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Yike (Khmer: យីកេ, pronounced [ˈjiːkeː]) is a prominent form Cambodian musical theater, along with Bassac theater and Niyeai.[1] "Lakhon Yike" (Khmer:ល្ខោន យីកេ, literally Yike theater) incorporates singing and dancing and "an ensemble of both traditional and modern instruments."[1]

It's origin can be traced to Jikey, a popular form of entertainment in the Malay culture which spread to Cambodia, probably through Thailand's Likay. Yike is performed in nearly every province of Cambodia and by the Khmer Krom communities in southern Vietnam. The Khmer Krom have two terms for it, the yike as the rest of Khmer communities, and the yuke which is used to refer to the dance theatre also known as Lakhon Bassac. In Thailand, there is an analogous theatre called Likay (Thai: ลิเก) although it is vastly different in performance and with the music using a piphat ensemble instead of the rebana or the skor yike and tro ensemble as in the Cambodian version.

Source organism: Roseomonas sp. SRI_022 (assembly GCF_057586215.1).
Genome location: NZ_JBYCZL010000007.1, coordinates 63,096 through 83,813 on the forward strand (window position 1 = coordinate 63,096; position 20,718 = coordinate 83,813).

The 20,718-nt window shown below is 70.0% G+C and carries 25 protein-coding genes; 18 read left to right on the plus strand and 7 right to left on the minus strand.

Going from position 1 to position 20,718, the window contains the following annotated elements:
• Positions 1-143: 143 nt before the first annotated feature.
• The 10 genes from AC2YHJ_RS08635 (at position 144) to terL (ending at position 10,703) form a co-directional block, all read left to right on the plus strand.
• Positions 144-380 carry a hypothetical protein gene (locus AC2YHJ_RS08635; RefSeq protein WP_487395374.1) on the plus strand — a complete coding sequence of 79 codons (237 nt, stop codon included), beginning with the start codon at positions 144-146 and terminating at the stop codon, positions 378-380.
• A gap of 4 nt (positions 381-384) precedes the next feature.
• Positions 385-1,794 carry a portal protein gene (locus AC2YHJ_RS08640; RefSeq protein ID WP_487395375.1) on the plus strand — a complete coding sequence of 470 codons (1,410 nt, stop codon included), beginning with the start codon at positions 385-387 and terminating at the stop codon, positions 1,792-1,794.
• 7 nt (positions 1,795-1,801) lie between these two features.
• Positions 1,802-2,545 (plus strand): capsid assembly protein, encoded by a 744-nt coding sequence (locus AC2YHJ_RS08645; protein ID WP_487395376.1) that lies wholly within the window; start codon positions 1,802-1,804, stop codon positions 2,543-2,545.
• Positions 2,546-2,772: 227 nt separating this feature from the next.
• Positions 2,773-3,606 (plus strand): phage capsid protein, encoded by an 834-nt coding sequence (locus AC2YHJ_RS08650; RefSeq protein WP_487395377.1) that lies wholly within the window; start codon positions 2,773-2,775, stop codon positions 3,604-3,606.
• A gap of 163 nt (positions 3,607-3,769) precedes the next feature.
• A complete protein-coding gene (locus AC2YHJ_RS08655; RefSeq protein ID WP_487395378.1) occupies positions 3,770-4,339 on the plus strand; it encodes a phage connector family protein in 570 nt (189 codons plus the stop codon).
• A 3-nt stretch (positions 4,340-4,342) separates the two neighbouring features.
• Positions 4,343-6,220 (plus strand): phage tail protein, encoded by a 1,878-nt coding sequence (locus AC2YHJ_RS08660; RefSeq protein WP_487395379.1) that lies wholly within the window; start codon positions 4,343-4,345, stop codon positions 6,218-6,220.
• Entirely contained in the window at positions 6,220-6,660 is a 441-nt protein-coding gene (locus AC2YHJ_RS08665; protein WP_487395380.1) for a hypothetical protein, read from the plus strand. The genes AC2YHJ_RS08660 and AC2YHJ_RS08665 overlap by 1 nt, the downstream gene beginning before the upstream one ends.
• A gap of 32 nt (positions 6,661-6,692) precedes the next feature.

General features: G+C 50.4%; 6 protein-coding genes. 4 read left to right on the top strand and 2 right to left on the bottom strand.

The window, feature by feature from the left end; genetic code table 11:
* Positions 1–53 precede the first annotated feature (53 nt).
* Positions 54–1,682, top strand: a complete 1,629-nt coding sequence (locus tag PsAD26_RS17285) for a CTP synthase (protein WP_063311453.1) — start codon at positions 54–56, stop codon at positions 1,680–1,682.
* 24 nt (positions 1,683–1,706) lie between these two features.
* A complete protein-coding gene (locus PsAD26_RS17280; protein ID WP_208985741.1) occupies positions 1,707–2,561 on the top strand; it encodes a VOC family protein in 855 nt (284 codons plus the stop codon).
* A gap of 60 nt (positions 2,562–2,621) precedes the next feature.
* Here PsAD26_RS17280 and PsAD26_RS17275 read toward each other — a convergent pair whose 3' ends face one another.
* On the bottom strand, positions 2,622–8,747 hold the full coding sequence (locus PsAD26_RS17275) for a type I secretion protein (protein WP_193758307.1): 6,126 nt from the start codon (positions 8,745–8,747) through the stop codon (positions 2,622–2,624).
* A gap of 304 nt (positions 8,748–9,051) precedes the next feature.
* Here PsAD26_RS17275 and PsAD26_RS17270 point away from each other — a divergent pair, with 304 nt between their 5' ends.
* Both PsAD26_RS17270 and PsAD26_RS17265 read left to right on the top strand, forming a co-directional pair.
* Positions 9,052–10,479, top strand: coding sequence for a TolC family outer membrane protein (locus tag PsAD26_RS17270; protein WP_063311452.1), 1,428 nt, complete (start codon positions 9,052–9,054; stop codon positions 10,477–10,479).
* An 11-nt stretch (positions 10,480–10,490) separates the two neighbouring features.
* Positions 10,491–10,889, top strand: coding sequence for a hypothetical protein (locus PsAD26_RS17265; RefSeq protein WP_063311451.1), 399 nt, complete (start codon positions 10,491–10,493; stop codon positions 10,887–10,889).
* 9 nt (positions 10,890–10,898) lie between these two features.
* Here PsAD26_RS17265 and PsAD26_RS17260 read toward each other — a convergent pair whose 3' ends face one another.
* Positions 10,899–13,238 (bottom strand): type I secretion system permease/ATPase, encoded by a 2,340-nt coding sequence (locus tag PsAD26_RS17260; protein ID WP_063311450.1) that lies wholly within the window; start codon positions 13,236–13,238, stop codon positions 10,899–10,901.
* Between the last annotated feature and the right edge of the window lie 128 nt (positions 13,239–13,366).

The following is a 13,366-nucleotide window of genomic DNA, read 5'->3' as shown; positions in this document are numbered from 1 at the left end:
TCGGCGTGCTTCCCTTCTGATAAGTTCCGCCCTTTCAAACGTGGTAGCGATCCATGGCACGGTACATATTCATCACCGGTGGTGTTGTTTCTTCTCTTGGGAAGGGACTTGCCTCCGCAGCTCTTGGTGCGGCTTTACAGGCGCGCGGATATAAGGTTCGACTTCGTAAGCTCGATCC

Performances of the yike are often commenced with a dance performance called robam yike hom rong which is used for invocation. For the bulk of the performance however, a dancing style similar to rom kbach is lightly incorporated.

The stories are often of various Jatakas or tales of the Buddha's life. Performances of the story of Tum Teav in the yike are also common. It is performed in a circle so viewers could see it from every angle. The performances gained popularity with Cambodian farmers, thus it have changed over time into a theatrical art form to promote the teachings of Buddhism and Brahmanism.

In the Yike drama, the skor mei (the largest of the yike drum family) starts and ends the music.[2][3] There may be from 2 to 13 drums.[2] The largest skor mei drum begins, all perform, and then the instruments fall away until only the skor mei is still playing.[2]

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  1. ^ a b Se, Sio (August 2002). "All The World's A Stage". Leisure Cambodia. Retrieved 25 October 2018. [Web content originally part of Leisure Camobodia (tabloid), Volume 2, Number 8, August 2002.]
  2. ^ a b c Khean, Yun; Dorivan, Keo; Lina, Y; Lenna, Mao. Traditional Musical Instruments of Cambodia (PDF). Kingdom of Cambodia: United Nations Educational, Scientific and Cultural Organization. pp. 246–247.
  3. ^ Vanna, Ly (September 2002). "Cambodian Percussion". leisurecambodia.com. Retrieved 10 October 2018. There are 13 different skor yikei, from large to small. The biggest one is called skor mei- this is always the first drum to start. The theatre leader always beats skor mei (meaning "leading drum") to order, or to stop the activity of the performers.

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